In Ely, Nevada, population 4,000, the Great Basin Star Train brings people from all over the world to this small mining town four hours north of Las Vegas. The Northern Nevada Railroad brings visitors to a remote viewing area near the Great Basin National Park, an IDA International Dark Sky Park, where rangers set up equipment to view and interpret the night sky. In 2014, the first year, two train trips carried 127 passengers. In 2021, their 47 train trips will carry 2,684 passengers. Its popularity boomed in 2019, when both CBS This Morning and a Las Vegas TV station arrived to film news stories on the same day. CBS reran the story on September 21, 2021, the day tickets for 2022 went on sale, and the entire 2022 season sold out in one day. According to Nevada Northern Railway President Mark Bassett, the Star Train created two full-time positions at the railroad and generates an estimated $724,000 annually for the local economy.

an illustrated poster that reads "the milky way is just an hour away by train"
A promotional poster for the Great Basin Star Train (Image courtesy of the Nevada Northern Railway).

Our Deep Connection to Dark Sky

Why do advocates around the world act as evangelists for dark skies? What inspires citizens to work doggedly for years to preserve a view of the Milky Way in their towns? Why do people travel across the country to spend a couple of hours viewing an almost-pristine star scape?

There is something elemental, even essential, about the natural night sky. Just like our ancestors who built architectural monuments to the solstice and wove stories of star-studded mythology, we need the cosmos. It reminds us of our place as infinitely tiny beings in the vast universe.

Mike McElhatton, educational program director at the Anzo-Borrego Desert National History Association in Borrego Springs, California, has experienced its power first hand. He has been leading monthly full moon walks for a decade in this IDA Certified Dark Sky Community and continues to delight in visitors’ responses of awe.

“It is bright enough to walk around at night,” says McElhatton. “People love it. It gives a feeling of the rest of the universe in a totally quiet environment and it is not something they have done before. The time of day creates an experience.”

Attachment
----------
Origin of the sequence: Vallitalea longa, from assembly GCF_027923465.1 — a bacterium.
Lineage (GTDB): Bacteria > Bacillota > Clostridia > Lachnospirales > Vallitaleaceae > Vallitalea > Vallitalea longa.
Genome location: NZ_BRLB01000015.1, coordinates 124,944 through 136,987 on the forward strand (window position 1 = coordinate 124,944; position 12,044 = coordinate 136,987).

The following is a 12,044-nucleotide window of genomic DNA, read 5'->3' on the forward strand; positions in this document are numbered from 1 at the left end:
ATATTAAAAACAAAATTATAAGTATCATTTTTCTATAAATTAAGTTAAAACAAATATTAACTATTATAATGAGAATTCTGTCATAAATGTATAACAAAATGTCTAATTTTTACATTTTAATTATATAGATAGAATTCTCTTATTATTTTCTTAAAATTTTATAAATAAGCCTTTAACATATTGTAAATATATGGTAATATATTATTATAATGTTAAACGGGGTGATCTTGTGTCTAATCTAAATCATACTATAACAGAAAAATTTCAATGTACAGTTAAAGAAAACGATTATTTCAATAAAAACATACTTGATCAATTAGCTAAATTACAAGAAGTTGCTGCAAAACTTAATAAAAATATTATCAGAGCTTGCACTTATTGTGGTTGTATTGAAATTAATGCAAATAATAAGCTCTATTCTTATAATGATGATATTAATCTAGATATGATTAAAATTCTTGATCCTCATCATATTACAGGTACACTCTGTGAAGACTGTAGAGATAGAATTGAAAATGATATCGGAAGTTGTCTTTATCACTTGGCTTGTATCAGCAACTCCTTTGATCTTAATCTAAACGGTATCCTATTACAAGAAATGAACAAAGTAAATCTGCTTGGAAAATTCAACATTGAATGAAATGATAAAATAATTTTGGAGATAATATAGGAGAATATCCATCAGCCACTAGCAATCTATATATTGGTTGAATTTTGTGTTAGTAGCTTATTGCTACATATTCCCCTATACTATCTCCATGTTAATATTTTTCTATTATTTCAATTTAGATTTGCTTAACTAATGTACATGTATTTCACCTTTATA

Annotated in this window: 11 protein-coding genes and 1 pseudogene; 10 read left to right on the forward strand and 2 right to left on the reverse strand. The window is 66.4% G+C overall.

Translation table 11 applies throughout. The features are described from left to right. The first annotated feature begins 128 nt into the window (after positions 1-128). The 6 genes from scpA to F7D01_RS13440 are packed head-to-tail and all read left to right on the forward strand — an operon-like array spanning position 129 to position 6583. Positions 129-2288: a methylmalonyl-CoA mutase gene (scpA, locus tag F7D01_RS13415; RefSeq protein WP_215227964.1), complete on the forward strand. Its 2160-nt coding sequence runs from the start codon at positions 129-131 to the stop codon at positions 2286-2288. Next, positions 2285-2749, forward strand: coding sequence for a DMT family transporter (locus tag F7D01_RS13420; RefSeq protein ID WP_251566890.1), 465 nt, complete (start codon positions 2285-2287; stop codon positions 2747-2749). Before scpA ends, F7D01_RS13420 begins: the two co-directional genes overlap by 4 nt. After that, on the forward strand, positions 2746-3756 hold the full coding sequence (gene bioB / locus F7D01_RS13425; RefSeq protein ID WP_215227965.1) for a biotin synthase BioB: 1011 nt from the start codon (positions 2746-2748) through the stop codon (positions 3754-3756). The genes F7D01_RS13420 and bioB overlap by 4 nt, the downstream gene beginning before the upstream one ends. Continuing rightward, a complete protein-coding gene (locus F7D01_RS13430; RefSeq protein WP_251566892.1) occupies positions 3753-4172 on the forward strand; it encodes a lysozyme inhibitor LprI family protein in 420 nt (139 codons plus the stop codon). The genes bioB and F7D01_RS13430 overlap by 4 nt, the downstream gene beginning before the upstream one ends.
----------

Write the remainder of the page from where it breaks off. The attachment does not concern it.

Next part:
I also experienced its power when I visited a park near me – Pickett-Pogue International Dark Sky Park in eastern Tennessee. We got a glimpse of the star-studded night sky while listening to coyotes howl in the evening and hearing neighbor’s accounts of bear sightings. It seemed that places with dark skies are also places where other kinds of wildness also roam free.

Andrew Tinsley of Knoxville camped near us, out with his family for a dark sky experience he had planned since rediscovering the night on a trip near Gunnison, Colorado. I asked him why it was important. “Big mountain ranges, grand canyons, and the night sky help us with perspective and we realize our own insignificance,” he said. “Seeing the stars is a spiritual experience.”

a park sign denoting a dark sky viewing certification
International Dark-Sky Association-certified parks post signs like this one to indicate to visitors the potential for night sky viewing (Photo by Kim Kobersmith).

Tips for Viewing the Night Sky

If you want to see the Milky Way: Crescent moons provide a balance of earth and sky visibility. Summer viewing is the brightest, while it is most delicate in the winter. In the fall, it is visible for a period of time after dark.

If you want to see the moon and constellations: Bright full moons are the best bet for those with apprehensions about the dark or who want to go on a hike. Plus, the major planets and constellations are clear without so many other stars to overwhelm them.

Tips for Dark Sky Friendly Lighting

The best outdoor lighting, according to the IDA:

  • is on only when needed;
  • lights only the area that needs it;
  • is no brighter than necessary;
  • minimizes blue light emissions; and
  • is fully shielded and aimed downward.

Find Dark Sky Places Near You

View map in a separate window (opens a new tab).

a man bathed in red light stretches his arm to the night sky while another watches on
Citizen scientists take readings with a light meter to measure the darkness of the night sky below a rising Milky Way near the town of Torrey in Wayne County, Utah (Photo by Scott T. Smith, used with permission).